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From the Archives: Character Dining at Disney
An old Lucky Peach piece on magic, disney, childhood, and Pooh’s Breakfast Lasagna
Hello from vacation! Since I’m away this week I thought I might share something I wrote years ago that isn’t available online; it’s the one thing I’ve publicly written about the magic company I grew up in, which I’m now writing a book about. I’ve long wondered if there was a way to talk more in-depth about the book on Mess Hall, and this is the only answer I’ve found.
The piece appeared in Lucky Peach’s 2015 Fantasy Issue, and was the first thing I wrote for the (now-shuttered) magazine, a huge writing milestone for me. It’s about character dining at Disney World, something I grew up doing with select members of the magic company on our twice-yearly trips. It was also the first time I wrote about Cesareo, the director of the company and an influential and looming presence in my childhood.
Reading it now, I’m amazed by how anxious I still am about revealing certain feelings about an experience that mostly seemed sunny to outsiders. It’s a complicated history I’m still figuring out how to tell, but this was my first stab at it, and I’m grateful that I was in such good hands: the piece was edited by the brilliant Rachel Khong (hi Rachel!). I like to think my writing has improved since 2015, and I’m lucky that I’ve found a path towards telling this story that doesn’t solely focus on my perspective. But I’m also proud of this piece, which meant so much to me when it came out, and wanted to give it a permanent home here. I have ever so slightly edited it, but it is basically the same as it was 8 years ago.
At Disney World, restaurant reservations open 180 days in advance—a full six months before you sit down for your meal. Smart planners and experienced parents know this. In my last-minute scramble for character-dining reservations two weeks before my trip, the best I could do for a Saturday morning breakfast was an off-site meal at the newly constructed Four Seasons: Goofy & Pals Character Breakfast, party of one.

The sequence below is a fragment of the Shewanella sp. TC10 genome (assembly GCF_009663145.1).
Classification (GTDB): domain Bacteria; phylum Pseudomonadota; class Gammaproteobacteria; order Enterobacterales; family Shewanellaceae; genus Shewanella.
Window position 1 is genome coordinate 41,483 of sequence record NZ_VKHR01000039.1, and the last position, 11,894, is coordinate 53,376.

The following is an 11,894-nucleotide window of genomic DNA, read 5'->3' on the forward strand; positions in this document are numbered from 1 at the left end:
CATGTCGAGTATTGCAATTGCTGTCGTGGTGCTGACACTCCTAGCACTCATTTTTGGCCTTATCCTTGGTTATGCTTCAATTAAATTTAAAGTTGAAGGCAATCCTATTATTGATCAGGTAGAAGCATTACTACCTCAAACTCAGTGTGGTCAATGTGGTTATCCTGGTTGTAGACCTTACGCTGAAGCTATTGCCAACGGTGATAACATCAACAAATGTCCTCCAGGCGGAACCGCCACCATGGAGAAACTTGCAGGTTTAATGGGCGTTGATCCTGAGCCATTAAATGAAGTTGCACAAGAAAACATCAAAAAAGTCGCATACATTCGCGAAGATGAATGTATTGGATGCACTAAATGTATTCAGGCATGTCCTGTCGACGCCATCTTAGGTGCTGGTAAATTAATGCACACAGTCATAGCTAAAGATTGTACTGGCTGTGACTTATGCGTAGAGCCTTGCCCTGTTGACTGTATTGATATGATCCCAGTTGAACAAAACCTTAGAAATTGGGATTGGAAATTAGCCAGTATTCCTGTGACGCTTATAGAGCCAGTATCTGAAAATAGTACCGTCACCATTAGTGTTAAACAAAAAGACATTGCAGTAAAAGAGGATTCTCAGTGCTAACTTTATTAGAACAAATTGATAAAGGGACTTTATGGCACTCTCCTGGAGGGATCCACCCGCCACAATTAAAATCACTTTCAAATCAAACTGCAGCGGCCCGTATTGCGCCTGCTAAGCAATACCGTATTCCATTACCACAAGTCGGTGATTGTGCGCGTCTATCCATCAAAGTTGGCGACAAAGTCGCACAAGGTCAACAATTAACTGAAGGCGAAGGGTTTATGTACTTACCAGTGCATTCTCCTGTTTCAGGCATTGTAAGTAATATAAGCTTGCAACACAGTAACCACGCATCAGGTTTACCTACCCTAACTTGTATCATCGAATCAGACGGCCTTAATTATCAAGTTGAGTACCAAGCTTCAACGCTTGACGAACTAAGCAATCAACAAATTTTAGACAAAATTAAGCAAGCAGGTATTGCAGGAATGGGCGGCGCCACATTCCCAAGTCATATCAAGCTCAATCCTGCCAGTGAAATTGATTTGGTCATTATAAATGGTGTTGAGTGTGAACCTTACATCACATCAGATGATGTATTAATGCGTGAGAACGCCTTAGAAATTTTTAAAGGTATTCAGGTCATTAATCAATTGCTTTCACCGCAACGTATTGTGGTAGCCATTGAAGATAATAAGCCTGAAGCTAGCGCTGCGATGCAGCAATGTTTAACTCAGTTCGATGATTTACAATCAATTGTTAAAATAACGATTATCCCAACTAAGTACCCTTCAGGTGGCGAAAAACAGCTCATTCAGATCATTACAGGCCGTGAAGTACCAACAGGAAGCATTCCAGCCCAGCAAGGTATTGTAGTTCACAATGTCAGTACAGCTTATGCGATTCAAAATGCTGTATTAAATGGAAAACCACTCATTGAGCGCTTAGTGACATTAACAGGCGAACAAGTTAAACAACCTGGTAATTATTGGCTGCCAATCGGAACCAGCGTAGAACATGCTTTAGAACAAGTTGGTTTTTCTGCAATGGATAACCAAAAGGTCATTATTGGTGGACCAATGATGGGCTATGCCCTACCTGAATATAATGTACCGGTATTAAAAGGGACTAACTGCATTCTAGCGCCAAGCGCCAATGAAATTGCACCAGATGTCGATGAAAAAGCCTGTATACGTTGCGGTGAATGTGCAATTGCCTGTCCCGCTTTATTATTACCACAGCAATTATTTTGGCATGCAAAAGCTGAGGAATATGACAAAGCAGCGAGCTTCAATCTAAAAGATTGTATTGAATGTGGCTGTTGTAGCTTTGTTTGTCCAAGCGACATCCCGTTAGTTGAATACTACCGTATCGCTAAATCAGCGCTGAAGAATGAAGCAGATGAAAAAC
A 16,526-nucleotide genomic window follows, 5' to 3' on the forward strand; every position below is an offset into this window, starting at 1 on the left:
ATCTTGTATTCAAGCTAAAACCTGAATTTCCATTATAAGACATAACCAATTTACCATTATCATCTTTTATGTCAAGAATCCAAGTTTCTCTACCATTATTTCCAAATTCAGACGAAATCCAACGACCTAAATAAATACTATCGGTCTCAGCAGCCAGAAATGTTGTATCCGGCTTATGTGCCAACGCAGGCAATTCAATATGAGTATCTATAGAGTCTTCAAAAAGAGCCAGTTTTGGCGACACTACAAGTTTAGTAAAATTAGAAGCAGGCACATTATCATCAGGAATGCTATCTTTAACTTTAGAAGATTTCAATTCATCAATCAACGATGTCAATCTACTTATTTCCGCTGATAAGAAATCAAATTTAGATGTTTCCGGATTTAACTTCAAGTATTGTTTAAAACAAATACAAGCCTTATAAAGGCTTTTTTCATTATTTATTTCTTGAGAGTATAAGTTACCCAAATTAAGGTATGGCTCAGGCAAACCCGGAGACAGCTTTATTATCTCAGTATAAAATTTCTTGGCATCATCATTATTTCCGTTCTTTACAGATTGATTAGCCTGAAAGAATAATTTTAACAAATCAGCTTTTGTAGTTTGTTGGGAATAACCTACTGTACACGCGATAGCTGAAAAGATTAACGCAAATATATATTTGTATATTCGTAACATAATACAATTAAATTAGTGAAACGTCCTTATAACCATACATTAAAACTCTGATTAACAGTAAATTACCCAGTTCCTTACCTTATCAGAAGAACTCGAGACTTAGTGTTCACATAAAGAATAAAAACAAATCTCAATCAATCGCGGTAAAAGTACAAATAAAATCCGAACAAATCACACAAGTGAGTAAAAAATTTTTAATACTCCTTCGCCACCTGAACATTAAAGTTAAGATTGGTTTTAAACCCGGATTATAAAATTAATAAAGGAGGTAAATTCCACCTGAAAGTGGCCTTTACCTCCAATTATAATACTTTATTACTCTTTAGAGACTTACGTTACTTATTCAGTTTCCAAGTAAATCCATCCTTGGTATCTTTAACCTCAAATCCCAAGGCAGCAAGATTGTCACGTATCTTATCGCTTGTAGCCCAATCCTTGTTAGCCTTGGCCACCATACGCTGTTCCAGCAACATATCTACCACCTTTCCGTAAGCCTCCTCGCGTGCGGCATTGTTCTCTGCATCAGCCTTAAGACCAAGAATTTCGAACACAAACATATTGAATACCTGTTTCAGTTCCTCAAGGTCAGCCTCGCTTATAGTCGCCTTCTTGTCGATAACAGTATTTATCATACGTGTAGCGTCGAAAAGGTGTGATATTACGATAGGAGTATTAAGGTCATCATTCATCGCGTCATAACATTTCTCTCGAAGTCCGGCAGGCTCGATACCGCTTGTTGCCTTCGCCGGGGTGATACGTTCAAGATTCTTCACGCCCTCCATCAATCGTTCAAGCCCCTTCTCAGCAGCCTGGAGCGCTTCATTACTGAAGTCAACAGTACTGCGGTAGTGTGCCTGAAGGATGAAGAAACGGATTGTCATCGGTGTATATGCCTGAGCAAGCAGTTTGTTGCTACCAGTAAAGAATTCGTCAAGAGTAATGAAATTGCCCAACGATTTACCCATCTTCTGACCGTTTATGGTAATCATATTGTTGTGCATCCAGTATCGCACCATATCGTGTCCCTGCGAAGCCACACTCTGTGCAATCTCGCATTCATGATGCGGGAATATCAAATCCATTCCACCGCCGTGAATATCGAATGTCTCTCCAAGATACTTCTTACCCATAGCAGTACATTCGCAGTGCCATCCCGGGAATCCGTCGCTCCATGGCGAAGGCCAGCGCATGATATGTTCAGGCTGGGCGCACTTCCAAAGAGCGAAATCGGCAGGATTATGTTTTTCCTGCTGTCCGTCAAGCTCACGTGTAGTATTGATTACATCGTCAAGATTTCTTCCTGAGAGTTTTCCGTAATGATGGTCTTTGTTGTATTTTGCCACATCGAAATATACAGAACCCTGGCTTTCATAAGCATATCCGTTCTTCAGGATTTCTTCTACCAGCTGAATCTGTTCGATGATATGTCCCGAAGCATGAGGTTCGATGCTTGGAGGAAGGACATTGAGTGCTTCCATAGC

I take a seat on a squeaky black leather banquette inside the stark hotel restaurant and wait for my table. Mickey and Minnie are being ushered out of the dining room by hotel staffers, the characters waving their oversized, gloved hands, their handlers assuring us that Mickey and Minnie will “be right back!” The mice blow kisses and strut out the door.
A voice comes over the loudspeakers: “Good Morning, Everyone! It’s time to start the day off right—and there’s nothing like a good breakfast and good friends!” “Zippity Doo Dah” plays. People begin to clap along. “Stand up if you have something to celebrate! A birthday, a vacation, an anniversary, or if you’re just having a WONNNNDERFUL DAY! Now let’s wave our napkins around our heads!” Servers wave white napkins around their heads. Some of us follow suit. Some of us stand up. I don’t remember this particular song and dance; I keep my seat.
From roughly the ages of three to ten, I was spoiled by twice-yearly trips to Disney World. We never missed the character breakfasts—sometimes we would attend a couple in a single trip. In my memories, we sit at the center of a long table, with Mary Poppins and her friends milling about gaily, stopping by to chat and take photos, delighted by our presence. We are the special guests at their cheery brunch party, and the air is hazy and white, smacking of stardust.
Cesareo was the man who brought me to Disney World every year. I called him my godfather, which was a convenient untruth. I wasn’t baptized as a child, but “godfather” was easier than its more accurate and lengthy alternatives.
In the 1970s, Cesareo bought an old vaudeville theater in Beverly, Massachusetts with an eager group of young people. He was a psychology professor and the magnetic sort of teacher who accumulated students—including my parents—like a rolling ball of tape picking up lint. After a few months of cleaning up the theater’s layers of gunk and showing old movies that didn’t make any money, he announced that they would be making magic.
As a child in Havana, Cuba, Cesareo watched many traveling magic shows: men like Fu Manchu (actual name: David Bamberg) and The Amazing Chang (Samuel Lewis Whittington-Wickes), who styled their acts with an Asian aesthetic and played to packed houses across Latin America. These men would have a strong influence on Cesareo’s own spectacle: lots of kimonos and dragons, intricately painted boxes, technicolor curtains. By the time I came along, Cesareo and company had already performed at the White House seven times and been the subject of a feature in TIME magazine. They had done almost everything by hand: reupholstered the auditorium’s chairs, sewed dozens of curtains and costumes, built and painted illusions, and taught one another to sing or tap-dance or juggle. I was one of just a few children in the show, and I was raised a star.
Onstage I was Princess Marian, jumping out of boxes, twirling, expressing surprise while other people jumped out of boxes, tap-dancing, wearing sequined, ribboned costumes that my mother had helped sew. Sustaining a smile for two and a half hours every Sunday made my cheeks hurt.